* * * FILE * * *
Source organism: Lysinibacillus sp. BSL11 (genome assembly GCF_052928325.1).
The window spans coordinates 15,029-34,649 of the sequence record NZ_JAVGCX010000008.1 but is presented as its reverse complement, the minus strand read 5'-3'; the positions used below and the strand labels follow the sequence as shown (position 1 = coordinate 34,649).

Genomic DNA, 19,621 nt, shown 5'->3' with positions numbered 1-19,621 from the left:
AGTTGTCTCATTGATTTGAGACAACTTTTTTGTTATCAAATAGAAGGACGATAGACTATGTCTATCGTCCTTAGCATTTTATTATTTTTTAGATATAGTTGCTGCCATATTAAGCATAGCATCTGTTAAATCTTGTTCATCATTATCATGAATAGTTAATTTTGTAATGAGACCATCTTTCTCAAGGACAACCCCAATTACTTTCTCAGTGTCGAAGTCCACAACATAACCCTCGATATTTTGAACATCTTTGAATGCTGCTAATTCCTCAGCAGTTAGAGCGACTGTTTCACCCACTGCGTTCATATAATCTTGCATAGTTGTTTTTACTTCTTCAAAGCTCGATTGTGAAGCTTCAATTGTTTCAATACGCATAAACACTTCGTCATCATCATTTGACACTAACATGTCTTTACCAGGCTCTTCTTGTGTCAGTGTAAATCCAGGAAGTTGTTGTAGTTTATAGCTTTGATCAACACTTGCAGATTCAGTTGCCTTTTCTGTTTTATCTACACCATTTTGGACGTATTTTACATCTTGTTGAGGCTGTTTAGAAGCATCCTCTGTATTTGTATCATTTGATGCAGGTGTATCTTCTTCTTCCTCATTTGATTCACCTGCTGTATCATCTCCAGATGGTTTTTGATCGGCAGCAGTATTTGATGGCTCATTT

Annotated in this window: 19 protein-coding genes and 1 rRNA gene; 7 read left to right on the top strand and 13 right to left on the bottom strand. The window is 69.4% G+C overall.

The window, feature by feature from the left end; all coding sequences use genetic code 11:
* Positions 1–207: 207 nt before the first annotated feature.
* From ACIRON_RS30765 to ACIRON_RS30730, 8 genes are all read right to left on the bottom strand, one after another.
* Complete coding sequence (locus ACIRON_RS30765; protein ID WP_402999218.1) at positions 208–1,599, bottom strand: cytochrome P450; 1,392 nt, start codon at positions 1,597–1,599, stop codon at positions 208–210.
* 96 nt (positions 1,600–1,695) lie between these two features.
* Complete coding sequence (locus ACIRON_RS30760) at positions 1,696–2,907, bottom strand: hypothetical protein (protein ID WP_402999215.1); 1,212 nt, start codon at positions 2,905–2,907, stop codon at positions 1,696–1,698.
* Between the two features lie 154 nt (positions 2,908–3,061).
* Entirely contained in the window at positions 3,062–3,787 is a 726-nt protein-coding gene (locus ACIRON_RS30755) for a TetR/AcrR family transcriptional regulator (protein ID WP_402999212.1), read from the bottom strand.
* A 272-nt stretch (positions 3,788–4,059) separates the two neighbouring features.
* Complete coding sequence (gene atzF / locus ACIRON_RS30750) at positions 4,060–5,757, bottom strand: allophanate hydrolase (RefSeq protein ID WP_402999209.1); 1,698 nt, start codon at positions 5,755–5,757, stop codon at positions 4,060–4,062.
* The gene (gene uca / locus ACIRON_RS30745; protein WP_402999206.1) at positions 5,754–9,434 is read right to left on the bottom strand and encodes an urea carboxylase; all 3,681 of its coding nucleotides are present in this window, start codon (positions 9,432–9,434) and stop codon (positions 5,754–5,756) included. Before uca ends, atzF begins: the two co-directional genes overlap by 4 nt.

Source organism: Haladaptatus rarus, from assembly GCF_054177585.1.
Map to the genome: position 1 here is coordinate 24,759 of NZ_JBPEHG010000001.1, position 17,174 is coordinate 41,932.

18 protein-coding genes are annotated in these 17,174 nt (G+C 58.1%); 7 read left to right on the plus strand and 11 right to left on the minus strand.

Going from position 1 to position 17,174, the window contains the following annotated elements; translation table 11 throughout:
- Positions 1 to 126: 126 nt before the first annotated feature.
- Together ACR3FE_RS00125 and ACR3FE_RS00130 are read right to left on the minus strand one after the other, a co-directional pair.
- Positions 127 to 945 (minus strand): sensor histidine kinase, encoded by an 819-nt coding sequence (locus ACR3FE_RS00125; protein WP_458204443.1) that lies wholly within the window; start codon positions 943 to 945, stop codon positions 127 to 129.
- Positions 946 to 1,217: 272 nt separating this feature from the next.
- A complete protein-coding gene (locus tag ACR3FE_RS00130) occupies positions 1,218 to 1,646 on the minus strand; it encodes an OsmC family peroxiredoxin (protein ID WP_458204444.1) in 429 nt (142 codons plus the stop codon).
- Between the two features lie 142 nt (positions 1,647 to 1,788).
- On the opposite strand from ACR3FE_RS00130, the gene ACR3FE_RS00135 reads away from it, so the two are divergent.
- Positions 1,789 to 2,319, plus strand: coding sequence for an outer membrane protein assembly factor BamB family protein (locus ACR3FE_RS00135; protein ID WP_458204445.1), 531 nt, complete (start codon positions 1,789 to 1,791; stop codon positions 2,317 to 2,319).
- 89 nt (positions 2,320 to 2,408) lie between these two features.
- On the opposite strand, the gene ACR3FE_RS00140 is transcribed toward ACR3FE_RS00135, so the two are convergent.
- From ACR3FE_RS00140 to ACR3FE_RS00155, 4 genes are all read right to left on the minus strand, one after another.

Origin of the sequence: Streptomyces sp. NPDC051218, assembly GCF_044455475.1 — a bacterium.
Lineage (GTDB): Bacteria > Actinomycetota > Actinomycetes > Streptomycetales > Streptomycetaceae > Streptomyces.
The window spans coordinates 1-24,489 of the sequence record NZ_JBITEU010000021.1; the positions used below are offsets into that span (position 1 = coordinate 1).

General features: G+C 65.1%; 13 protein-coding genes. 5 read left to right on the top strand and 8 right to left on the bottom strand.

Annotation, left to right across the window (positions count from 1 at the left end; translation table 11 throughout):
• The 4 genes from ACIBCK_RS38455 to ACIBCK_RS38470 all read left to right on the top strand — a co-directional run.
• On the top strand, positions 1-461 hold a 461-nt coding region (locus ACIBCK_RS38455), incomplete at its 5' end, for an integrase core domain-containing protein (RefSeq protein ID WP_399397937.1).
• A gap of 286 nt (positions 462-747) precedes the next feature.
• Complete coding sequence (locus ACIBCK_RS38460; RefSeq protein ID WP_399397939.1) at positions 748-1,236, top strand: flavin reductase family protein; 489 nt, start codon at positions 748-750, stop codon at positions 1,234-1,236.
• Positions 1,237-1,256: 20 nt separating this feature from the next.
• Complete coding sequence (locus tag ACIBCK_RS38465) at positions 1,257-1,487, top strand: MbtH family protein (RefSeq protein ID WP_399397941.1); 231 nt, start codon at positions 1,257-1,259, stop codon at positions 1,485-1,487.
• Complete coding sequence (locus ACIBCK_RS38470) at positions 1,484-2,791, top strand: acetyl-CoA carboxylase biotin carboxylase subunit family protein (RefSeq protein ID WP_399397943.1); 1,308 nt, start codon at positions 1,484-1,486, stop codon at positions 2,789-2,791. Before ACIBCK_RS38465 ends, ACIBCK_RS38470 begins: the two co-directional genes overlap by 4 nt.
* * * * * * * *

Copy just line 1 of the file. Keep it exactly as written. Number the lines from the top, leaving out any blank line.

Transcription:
Source organism: Lysinibacillus sp. BSL11 (genome assembly GCF_052928325.1).